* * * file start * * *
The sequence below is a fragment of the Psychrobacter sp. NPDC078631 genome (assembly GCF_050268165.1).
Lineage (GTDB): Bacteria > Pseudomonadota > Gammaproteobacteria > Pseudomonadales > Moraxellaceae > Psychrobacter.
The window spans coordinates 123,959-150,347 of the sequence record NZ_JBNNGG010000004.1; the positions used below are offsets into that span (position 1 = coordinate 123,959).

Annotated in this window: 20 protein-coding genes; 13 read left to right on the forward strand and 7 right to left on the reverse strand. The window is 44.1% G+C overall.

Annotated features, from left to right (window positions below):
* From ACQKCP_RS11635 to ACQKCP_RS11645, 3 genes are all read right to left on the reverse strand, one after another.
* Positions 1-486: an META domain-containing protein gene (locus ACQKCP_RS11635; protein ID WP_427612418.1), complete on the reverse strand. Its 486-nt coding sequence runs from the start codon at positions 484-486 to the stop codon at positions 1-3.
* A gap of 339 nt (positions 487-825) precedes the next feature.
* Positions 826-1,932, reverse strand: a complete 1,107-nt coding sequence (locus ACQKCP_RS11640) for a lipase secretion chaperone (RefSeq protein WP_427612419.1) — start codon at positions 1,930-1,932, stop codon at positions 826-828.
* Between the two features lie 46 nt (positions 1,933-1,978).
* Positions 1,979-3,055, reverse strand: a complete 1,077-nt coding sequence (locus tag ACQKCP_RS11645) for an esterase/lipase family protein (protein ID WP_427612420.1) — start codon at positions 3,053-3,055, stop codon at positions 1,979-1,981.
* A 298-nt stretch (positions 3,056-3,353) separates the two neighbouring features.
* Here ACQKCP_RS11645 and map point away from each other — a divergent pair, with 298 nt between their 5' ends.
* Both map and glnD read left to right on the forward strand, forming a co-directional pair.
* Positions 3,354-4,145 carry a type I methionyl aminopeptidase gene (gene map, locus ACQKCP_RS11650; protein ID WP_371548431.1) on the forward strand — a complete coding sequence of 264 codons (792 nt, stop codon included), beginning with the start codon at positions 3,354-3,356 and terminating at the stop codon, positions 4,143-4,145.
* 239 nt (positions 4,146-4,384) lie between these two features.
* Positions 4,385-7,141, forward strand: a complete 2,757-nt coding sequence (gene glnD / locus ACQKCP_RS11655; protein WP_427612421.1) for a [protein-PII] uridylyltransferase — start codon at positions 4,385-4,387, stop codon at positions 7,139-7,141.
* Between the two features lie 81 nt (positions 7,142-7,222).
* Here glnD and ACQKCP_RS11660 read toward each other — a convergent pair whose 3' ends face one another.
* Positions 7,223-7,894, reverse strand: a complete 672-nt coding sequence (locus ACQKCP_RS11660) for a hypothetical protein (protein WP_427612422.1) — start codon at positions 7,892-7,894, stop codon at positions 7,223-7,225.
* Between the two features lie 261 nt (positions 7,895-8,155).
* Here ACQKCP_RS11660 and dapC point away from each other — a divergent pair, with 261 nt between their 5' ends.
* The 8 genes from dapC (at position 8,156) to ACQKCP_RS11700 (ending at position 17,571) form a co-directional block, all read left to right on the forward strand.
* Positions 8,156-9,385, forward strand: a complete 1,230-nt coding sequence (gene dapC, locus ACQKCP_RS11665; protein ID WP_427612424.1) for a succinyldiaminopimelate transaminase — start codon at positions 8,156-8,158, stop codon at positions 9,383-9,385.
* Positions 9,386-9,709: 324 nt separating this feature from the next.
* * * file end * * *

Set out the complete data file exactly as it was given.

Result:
The sequence below is a fragment of the Psychrobacter sp. NPDC078631 genome (assembly GCF_050268165.1).
Lineage (GTDB): Bacteria > Pseudomonadota > Gammaproteobacteria > Pseudomonadales > Moraxellaceae > Psychrobacter.
The window spans coordinates 123,959-150,347 of the sequence record NZ_JBNNGG010000004.1; the positions used below are offsets into that span (position 1 = coordinate 123,959).

Annotated in this window: 20 protein-coding genes; 13 read left to right on the forward strand and 7 right to left on the reverse strand. The window is 44.1% G+C overall.

Annotated features, from left to right (window positions below):
* From ACQKCP_RS11635 to ACQKCP_RS11645, 3 genes are all read right to left on the reverse strand, one after another.
* Positions 1-486: an META domain-containing protein gene (locus ACQKCP_RS11635; protein ID WP_427612418.1), complete on the reverse strand. Its 486-nt coding sequence runs from the start codon at positions 484-486 to the stop codon at positions 1-3.
* A gap of 339 nt (positions 487-825) precedes the next feature.
* Positions 826-1,932, reverse strand: a complete 1,107-nt coding sequence (locus ACQKCP_RS11640) for a lipase secretion chaperone (RefSeq protein WP_427612419.1) — start codon at positions 1,930-1,932, stop codon at positions 826-828.
* Between the two features lie 46 nt (positions 1,933-1,978).
* Positions 1,979-3,055, reverse strand: a complete 1,077-nt coding sequence (locus tag ACQKCP_RS11645) for an esterase/lipase family protein (protein ID WP_427612420.1) — start codon at positions 3,053-3,055, stop codon at positions 1,979-1,981.
* A 298-nt stretch (positions 3,056-3,353) separates the two neighbouring features.
* Here ACQKCP_RS11645 and map point away from each other — a divergent pair, with 298 nt between their 5' ends.
* Both map and glnD read left to right on the forward strand, forming a co-directional pair.
* Positions 3,354-4,145 carry a type I methionyl aminopeptidase gene (gene map, locus ACQKCP_RS11650; protein ID WP_371548431.1) on the forward strand — a complete coding sequence of 264 codons (792 nt, stop codon included), beginning with the start codon at positions 3,354-3,356 and terminating at the stop codon, positions 4,143-4,145.
* 239 nt (positions 4,146-4,384) lie between these two features.
* Positions 4,385-7,141, forward strand: a complete 2,757-nt coding sequence (gene glnD / locus ACQKCP_RS11655; protein WP_427612421.1) for a [protein-PII] uridylyltransferase — start codon at positions 4,385-4,387, stop codon at positions 7,139-7,141.
* Between the two features lie 81 nt (positions 7,142-7,222).
* Here glnD and ACQKCP_RS11660 read toward each other — a convergent pair whose 3' ends face one another.
* Positions 7,223-7,894, reverse strand: a complete 672-nt coding sequence (locus ACQKCP_RS11660) for a hypothetical protein (protein WP_427612422.1) — start codon at positions 7,892-7,894, stop codon at positions 7,223-7,225.
* Between the two features lie 261 nt (positions 7,895-8,155).
* Here ACQKCP_RS11660 and dapC point away from each other — a divergent pair, with 261 nt between their 5' ends.
* The 8 genes from dapC (at position 8,156) to ACQKCP_RS11700 (ending at position 17,571) form a co-directional block, all read left to right on the forward strand.
* Positions 8,156-9,385, forward strand: a complete 1,230-nt coding sequence (gene dapC, locus ACQKCP_RS11665; protein ID WP_427612424.1) for a succinyldiaminopimelate transaminase — start codon at positions 8,156-8,158, stop codon at positions 9,383-9,385.
* Positions 9,386-9,709: 324 nt separating this feature from the next.